All Saints Episcopal Church in Chicago


Bishop Jeffery D. Lee 
Bishop of Chicago

As members of my family (or a few choice friends) will tell you, my favorite television program, in fact the only television I watch at all when I can, is that paragon of televised excellence, that pinnacle of dramatic inspiration, that mesmerizing piece of broadcast theater ... Chopped. I love it. Please don't tell me that you have never seen it or know what it is. But if you do not, then let me just say that it is a foodie's dream. Cooking is my favorite hobby and this show has got my number. Contestants line up before a panel of celebrity chefs, they are presented with a basket of often bizarre mystery ingredients and given 20 or 30 minutes on the clock to make of them something worthy of the celebrity palates. Three courses: appetizer, main and desert. One by one the hapless contestants are eliminated until the finale, the climax round of desert. Only one contestant is left standing to collect his or her 15 minutes of fame ... and $10,000.

Well, believe it or not, all this came to mind this week as I was considering the readings set before us today. I mean, come on. God says to Amos, "Amos, what do you see?" And the "duh" answer comes back, "I see a basket of summer fruit. Whaddya think I'd see?" And what follows next from God ... well that's what minds me of Chopped. On Chopped, you never know what you're gonna find inside that innocuous looking little basket. "Open your baskets, contestants," barks Ted ... , the host. "For your appetizer course you've got Gummy Bears, star fruit, and rusty nails." Things are just rarely what you hope you're gonna get on Chopped, and over and over again in the bible they often seem that way with God too. A basket of summer fruit? Look inside and we get this litany of dire and challenging consequences for Israel unless they shape up and start practicing the kind of justice, bearing the kind of good fruit God expects.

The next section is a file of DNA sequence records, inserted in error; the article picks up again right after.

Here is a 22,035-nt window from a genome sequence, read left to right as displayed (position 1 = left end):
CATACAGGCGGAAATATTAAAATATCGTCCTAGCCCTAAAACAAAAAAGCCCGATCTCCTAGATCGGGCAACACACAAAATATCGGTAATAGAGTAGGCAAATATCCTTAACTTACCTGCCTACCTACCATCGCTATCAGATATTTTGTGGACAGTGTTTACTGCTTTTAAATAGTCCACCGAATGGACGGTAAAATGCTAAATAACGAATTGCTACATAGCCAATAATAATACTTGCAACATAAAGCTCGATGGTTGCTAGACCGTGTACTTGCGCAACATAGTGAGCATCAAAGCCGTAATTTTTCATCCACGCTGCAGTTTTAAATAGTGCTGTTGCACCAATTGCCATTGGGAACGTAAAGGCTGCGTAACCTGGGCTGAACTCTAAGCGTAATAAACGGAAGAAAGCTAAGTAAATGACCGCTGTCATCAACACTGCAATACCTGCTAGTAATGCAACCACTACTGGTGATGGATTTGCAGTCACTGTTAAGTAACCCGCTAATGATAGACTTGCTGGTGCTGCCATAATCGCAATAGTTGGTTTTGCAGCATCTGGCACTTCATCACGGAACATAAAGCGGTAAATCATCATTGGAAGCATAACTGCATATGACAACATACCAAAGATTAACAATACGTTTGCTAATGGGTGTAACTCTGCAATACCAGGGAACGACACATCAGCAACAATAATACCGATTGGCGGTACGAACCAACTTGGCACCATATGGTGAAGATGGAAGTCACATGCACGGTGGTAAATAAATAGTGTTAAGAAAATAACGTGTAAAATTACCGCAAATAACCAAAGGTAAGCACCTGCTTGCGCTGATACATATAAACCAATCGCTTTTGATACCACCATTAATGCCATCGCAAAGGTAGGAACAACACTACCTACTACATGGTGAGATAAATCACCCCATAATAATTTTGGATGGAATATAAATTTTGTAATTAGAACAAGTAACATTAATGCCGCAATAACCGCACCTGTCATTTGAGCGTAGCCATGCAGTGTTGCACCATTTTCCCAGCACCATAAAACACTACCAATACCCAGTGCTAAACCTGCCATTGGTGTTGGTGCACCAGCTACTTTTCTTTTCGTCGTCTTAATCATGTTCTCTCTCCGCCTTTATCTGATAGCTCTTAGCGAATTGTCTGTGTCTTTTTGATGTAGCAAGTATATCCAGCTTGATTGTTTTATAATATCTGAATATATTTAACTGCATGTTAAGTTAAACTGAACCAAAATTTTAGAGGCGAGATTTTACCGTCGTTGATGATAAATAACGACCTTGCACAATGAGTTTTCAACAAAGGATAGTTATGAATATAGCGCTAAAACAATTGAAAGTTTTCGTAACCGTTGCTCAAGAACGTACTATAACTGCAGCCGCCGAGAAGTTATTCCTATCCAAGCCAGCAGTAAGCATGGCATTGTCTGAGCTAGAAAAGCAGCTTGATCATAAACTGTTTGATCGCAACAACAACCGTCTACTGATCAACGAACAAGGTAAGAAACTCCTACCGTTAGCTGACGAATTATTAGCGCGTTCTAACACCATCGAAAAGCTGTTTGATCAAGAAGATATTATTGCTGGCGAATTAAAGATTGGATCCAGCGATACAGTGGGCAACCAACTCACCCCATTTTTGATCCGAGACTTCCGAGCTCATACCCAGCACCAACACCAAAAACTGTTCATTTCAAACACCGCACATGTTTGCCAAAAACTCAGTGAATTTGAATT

It's not that God is playing tricks on us like some cosmic Ted .... We're not in a heavenly contest to see who can figure out what to do with the basket of nonsense life sets before us. No, not like that. What the scriptures give us is the truth that our view of things is always partial, always just not quite adequate to grasp what God is really up to ... either with us or in this world. My ways are not your ways, and your thoughts not my thoughts, says God in Isaiah. The stuff in the basket of my life, and maybe yours too, the stuff that's in the basket we call this world isn't necessarily or uniformly bad, it's just not always easy to figure out or put together. Not on my own anyway. Not quickly and not always very obviously.

I think I've become pretty good at spotting early on in the Chopped contest who is likely to win, or at least make it to the final round. It's almost never the chef contestant whose eyes get just a little wild at the first sight of the cuttlefish and peanut butter in the basket. It's almost never the one who as soon as the clock starts ticking begins running around the pantry, frantically gathering up arm loads of spices, dry ice and Greek yogurt. The chefs who prevail are more likely to be the ones who seem non-plussed by what's in their basket, they have a benign or even a slightly amused look at it all. They seem, we'll, contemplative about their ingredients and then with a certain calm and confident demeanor go about concocting something that if the judges say doesn't exactly taste like it came out of a four star restaurant kitchen, at least looks like it might have. "Elements of this dish," they will say, "Are quite well executed."